The new feature set utilizes data gathered from wearables like the Apple Watch and can interact with platforms like Strava or Garmin for comprehensive fitness tracking. The tech assesses how hard you’ve worked during a set, offering suggestions to increase reps or weights if you’ve got more gas in the tank, and automatically increasing recovery time if your heart rate is too high. 

Additionally, Tempo introduces the option for full-body scans. This feature uses the iPhone’s cameras to create a 3D avatar of your body, estimating your body fat and muscle mass based on weight, height, and gender data. Users can opt to keep a visual record of their progress or delete the image, keeping only the numerical data.


Thomson Reuters buys Casetext, an AI legal tech startup, for $650M in cash

Thomson Reuters, a multinational mass media firm, has decided to purchase Casetext, a company creating artificial intelligence (AI) tools for law practices, in a deal worth $650 million. The plan is to wrap this up in the latter half of 2023, but that depends on some routine checks and balances.

Casetext is known for using AI to build workflows and tools for legal professionals. Their top product, CoCounsel, uses AI to check documents, aid with legal research, prepare depositions, and scrutinize contracts. This platform relies on OpenAI’s GPT-4 language model to work its magic.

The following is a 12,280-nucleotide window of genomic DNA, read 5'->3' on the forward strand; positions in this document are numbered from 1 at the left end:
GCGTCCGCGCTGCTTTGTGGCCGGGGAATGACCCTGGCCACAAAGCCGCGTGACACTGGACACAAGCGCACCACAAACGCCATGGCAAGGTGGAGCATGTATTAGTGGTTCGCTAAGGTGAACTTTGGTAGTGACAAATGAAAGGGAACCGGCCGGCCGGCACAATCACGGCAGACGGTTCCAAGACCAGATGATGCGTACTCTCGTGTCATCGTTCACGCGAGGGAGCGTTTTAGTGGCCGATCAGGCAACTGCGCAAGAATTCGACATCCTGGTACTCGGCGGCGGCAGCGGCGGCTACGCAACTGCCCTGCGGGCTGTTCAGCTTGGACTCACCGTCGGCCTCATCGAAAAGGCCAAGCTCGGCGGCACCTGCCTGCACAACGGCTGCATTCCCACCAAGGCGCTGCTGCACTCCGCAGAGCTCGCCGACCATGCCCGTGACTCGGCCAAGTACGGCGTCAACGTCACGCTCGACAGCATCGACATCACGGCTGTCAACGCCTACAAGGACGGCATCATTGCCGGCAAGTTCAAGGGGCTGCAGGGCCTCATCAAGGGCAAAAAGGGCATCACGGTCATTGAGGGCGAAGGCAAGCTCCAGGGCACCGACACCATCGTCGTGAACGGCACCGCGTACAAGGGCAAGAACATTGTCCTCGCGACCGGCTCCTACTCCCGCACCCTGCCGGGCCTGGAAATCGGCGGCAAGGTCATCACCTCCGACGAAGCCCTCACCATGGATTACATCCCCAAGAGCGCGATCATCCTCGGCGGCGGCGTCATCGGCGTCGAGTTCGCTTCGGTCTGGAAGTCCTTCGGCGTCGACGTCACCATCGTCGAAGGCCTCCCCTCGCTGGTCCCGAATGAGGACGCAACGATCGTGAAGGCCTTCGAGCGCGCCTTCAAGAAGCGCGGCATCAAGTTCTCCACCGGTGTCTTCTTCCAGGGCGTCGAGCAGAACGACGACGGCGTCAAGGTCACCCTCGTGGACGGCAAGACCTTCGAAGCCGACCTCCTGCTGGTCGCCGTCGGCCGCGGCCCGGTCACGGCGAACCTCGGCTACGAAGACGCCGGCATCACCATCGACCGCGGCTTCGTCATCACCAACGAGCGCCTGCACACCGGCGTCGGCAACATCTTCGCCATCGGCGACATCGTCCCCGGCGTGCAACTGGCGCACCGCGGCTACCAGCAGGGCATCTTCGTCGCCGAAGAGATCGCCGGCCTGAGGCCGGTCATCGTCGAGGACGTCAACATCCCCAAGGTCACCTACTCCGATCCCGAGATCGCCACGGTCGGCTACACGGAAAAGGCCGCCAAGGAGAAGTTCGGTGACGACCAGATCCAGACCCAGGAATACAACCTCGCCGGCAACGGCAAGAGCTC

Thomson Reuters’ decision to buy Casetext falls in line with their long-term goal of adding AI to their main areas of business — law, taxes, accounting, and news. They have even declared their intention to spend about $100 million each year on AI, and to commit $10 billion for buying other companies by 2025. Many of these purchases will likely be AI-focused.


Loora, a generative AI app that uses an audio interface to help users learn English, raises $9.25M

Loora, an AI-based language learning startup, has emerged from stealth with $9.25 million in seed funding. The app specializes in enhancing English conversation skills through voice-based interactions with its AI tutor, helping to improve English language proficiency and accents across diverse topics. The startup is unique in its audio-focused approach, a departure from the primarily text-based AI learning apps prevalent in the market.

The funding comes primarily from three early-stage investment companies: Emerge, Two Lanterns Venture Partners, and Kaedan Capital. Based in Tel Aviv, Loora has been operating under the radar and already has thousands of paying customers, both everyday consumers and professionals needing to improve their English.